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UVA Microbiologist Martin A. Schwartz has a wonderful article in the Journal of Cell Science about the importance of what he calls “productive stupidity:”

I’d like to suggest that our Ph.D. programs often do students a disservice in two ways. First, I don’t think students are made to understand how hard it is to do research. And how very, very hard it is to do important research. It’s a lot harder than taking even very demanding courses. What makes it difficult is that research is immersion in the unknown. We just don’t know what we’re doing. We can’t be sure whether we’re asking the right question or doing the right experiment until we get the answer or the result. Admittedly, science is made harder by competition for grants and space in top journals. But apart from all of that, doing significant research is intrinsically hard and changing departmental, institutional or national policies will not succeed in lessening its intrinsic difficulty.

Second, we don’t do a good enough job of teaching our students how to be productively stupid – that is, if we don’t feel stupid it means we’re not really trying. I’m not talking about `relative stupidity’, in which the other students in the class actually read the material, think about it and ace the exam, whereas you don’t. I’m also not talking about bright people who might be working in areas that don’t match their talents. Science involves confronting our `absolute stupidity’. That kind of stupidity is an existential fact, inherent in our efforts to push our way into the unknown. Preliminary and thesis exams have the right idea when the faculty committee pushes until the student starts getting the answers wrong or gives up and says, `I don’t know’. The point of the exam isn’t to see if the student gets all the answers right. If they do, it’s the faculty who failed the exam. The point is to identify the student’s weaknesses, partly to see where they need to invest some effort and partly to see whether the student’s knowledge fails at a sufficiently high level that they are ready to take on a research project.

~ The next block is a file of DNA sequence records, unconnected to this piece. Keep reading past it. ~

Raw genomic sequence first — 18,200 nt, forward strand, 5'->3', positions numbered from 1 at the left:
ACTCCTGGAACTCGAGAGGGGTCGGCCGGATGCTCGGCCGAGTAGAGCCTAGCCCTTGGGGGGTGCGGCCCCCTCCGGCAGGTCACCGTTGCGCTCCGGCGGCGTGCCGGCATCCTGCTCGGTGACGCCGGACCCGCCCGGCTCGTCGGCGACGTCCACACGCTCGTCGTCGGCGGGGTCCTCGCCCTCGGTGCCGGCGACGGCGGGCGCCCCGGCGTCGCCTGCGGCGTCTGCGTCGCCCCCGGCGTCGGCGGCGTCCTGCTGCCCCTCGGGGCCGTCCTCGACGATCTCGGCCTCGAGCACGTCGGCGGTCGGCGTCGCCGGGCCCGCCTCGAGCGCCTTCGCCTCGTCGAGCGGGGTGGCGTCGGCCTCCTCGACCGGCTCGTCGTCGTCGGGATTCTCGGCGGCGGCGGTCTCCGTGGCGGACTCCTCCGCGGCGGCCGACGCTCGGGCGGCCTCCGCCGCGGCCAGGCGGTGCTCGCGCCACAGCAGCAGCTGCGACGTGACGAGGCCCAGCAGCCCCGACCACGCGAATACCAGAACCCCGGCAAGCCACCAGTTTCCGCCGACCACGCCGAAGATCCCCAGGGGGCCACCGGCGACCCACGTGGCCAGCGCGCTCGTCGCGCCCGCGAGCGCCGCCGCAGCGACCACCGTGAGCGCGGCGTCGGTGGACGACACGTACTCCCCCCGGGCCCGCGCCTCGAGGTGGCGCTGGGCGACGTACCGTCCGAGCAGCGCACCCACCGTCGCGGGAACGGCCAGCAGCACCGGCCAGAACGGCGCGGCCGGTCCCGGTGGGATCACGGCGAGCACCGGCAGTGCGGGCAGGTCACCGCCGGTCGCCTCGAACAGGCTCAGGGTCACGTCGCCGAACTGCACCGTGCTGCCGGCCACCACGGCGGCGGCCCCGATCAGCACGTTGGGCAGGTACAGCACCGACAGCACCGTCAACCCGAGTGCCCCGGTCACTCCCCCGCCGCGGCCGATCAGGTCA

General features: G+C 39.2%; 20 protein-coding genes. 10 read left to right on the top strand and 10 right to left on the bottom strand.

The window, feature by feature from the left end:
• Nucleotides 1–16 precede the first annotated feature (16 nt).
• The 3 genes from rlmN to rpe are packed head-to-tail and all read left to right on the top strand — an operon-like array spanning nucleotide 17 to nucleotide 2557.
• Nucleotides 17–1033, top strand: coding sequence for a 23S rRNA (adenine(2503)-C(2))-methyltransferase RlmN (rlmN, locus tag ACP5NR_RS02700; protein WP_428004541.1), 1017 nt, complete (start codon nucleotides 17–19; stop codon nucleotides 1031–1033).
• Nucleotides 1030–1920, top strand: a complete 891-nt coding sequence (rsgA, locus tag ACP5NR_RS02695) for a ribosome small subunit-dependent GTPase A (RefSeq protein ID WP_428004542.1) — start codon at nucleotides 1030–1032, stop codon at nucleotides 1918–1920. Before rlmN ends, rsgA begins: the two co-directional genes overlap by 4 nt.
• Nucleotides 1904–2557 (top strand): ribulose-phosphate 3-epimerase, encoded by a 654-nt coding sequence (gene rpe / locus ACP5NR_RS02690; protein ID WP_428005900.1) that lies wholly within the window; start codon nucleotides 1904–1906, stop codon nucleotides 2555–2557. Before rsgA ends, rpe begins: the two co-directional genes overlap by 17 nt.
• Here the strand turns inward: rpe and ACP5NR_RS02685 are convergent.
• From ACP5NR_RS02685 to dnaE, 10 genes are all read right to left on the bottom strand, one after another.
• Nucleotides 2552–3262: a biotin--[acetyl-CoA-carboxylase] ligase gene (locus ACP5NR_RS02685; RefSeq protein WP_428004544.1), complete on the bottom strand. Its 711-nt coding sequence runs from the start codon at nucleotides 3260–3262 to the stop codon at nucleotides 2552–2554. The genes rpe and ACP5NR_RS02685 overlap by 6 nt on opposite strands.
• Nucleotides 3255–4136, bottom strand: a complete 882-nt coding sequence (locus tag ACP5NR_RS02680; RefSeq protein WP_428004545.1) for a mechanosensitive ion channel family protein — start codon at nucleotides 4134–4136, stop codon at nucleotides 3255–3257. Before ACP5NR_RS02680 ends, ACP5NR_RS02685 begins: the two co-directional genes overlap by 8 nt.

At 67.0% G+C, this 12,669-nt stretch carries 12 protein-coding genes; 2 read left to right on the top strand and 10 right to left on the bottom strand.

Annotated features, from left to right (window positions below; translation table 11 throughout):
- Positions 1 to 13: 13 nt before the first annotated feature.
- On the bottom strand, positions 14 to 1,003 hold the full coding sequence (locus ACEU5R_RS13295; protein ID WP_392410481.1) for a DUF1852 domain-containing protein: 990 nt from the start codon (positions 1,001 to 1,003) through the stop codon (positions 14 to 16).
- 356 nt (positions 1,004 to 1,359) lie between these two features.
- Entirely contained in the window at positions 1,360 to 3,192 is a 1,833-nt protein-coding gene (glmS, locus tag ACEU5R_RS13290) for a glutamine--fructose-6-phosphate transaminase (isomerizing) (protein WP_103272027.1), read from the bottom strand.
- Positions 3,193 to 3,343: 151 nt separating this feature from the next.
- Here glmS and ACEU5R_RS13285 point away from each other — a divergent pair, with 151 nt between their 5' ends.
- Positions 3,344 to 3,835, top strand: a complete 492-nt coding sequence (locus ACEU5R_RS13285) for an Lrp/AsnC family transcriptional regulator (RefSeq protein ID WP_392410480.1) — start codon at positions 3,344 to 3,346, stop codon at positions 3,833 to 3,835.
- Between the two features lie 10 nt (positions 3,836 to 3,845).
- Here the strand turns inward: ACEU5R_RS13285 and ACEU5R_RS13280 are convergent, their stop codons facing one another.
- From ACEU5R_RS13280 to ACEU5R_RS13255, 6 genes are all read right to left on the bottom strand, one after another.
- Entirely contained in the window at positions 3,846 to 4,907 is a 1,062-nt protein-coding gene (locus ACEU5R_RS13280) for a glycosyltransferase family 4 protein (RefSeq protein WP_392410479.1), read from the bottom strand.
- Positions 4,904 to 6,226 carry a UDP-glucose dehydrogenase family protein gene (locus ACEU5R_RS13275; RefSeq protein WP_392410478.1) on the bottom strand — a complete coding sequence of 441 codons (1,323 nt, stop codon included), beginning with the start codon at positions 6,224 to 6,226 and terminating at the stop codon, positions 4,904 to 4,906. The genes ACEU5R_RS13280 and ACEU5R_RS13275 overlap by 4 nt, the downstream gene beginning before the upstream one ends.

The importance of stupidity in scientific research [Thanks, Arwen!]

Gareth Branwyn

Gareth Branwyn is a freelancer writer and the former Editorial Director of Maker Media. He is the author or editor of a dozen books on technology, DIY, and geek culture, including the first book about the web (Mosaic Quick Tour) and the Absolute Beginner’s Guide to Building Robots. He is currently working on a best-of collection of his writing, called Borg Like Me.


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